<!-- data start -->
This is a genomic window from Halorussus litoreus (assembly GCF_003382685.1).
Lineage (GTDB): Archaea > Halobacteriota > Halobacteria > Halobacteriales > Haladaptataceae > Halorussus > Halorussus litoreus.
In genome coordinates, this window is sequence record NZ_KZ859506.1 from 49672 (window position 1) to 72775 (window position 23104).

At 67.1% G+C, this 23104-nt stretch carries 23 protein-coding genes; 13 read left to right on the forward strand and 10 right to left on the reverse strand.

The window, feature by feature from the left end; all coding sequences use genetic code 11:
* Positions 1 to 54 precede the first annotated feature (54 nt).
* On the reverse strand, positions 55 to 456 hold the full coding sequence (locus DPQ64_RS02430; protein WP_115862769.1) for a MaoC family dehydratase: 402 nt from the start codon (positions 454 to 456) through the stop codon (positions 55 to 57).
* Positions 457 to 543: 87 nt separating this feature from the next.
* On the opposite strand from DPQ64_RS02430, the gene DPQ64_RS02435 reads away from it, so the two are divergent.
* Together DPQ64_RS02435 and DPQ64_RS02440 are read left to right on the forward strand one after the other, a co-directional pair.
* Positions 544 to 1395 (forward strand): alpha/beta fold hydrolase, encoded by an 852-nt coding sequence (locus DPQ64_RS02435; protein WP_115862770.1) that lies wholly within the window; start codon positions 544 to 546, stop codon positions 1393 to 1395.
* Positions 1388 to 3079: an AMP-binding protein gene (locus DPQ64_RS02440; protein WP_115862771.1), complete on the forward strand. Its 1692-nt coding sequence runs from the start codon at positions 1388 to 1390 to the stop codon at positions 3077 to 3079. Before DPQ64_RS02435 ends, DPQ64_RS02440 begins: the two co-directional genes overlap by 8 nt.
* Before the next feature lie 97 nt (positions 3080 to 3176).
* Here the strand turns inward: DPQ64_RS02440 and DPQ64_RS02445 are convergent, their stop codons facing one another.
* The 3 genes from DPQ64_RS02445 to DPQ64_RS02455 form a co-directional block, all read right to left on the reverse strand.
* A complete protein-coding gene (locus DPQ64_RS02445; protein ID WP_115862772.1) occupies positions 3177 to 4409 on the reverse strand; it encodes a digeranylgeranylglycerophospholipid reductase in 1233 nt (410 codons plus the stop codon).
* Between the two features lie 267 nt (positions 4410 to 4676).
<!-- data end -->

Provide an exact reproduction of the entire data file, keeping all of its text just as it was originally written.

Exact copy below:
This is a genomic window from Halorussus litoreus (assembly GCF_003382685.1).
Lineage (GTDB): Archaea > Halobacteriota > Halobacteria > Halobacteriales > Haladaptataceae > Halorussus > Halorussus litoreus.
In genome coordinates, this window is sequence record NZ_KZ859506.1 from 49672 (window position 1) to 72775 (window position 23104).

At 67.1% G+C, this 23104-nt stretch carries 23 protein-coding genes; 13 read left to right on the forward strand and 10 right to left on the reverse strand.

The window, feature by feature from the left end; all coding sequences use genetic code 11:
* Positions 1 to 54 precede the first annotated feature (54 nt).
* On the reverse strand, positions 55 to 456 hold the full coding sequence (locus DPQ64_RS02430; protein WP_115862769.1) for a MaoC family dehydratase: 402 nt from the start codon (positions 454 to 456) through the stop codon (positions 55 to 57).
* Positions 457 to 543: 87 nt separating this feature from the next.
* On the opposite strand from DPQ64_RS02430, the gene DPQ64_RS02435 reads away from it, so the two are divergent.
* Together DPQ64_RS02435 and DPQ64_RS02440 are read left to right on the forward strand one after the other, a co-directional pair.
* Positions 544 to 1395 (forward strand): alpha/beta fold hydrolase, encoded by an 852-nt coding sequence (locus DPQ64_RS02435; protein WP_115862770.1) that lies wholly within the window; start codon positions 544 to 546, stop codon positions 1393 to 1395.
* Positions 1388 to 3079: an AMP-binding protein gene (locus DPQ64_RS02440; protein WP_115862771.1), complete on the forward strand. Its 1692-nt coding sequence runs from the start codon at positions 1388 to 1390 to the stop codon at positions 3077 to 3079. Before DPQ64_RS02435 ends, DPQ64_RS02440 begins: the two co-directional genes overlap by 8 nt.
* Before the next feature lie 97 nt (positions 3080 to 3176).
* Here the strand turns inward: DPQ64_RS02440 and DPQ64_RS02445 are convergent, their stop codons facing one another.
* The 3 genes from DPQ64_RS02445 to DPQ64_RS02455 form a co-directional block, all read right to left on the reverse strand.
* A complete protein-coding gene (locus DPQ64_RS02445; protein ID WP_115862772.1) occupies positions 3177 to 4409 on the reverse strand; it encodes a digeranylgeranylglycerophospholipid reductase in 1233 nt (410 codons plus the stop codon).
* Between the two features lie 267 nt (positions 4410 to 4676).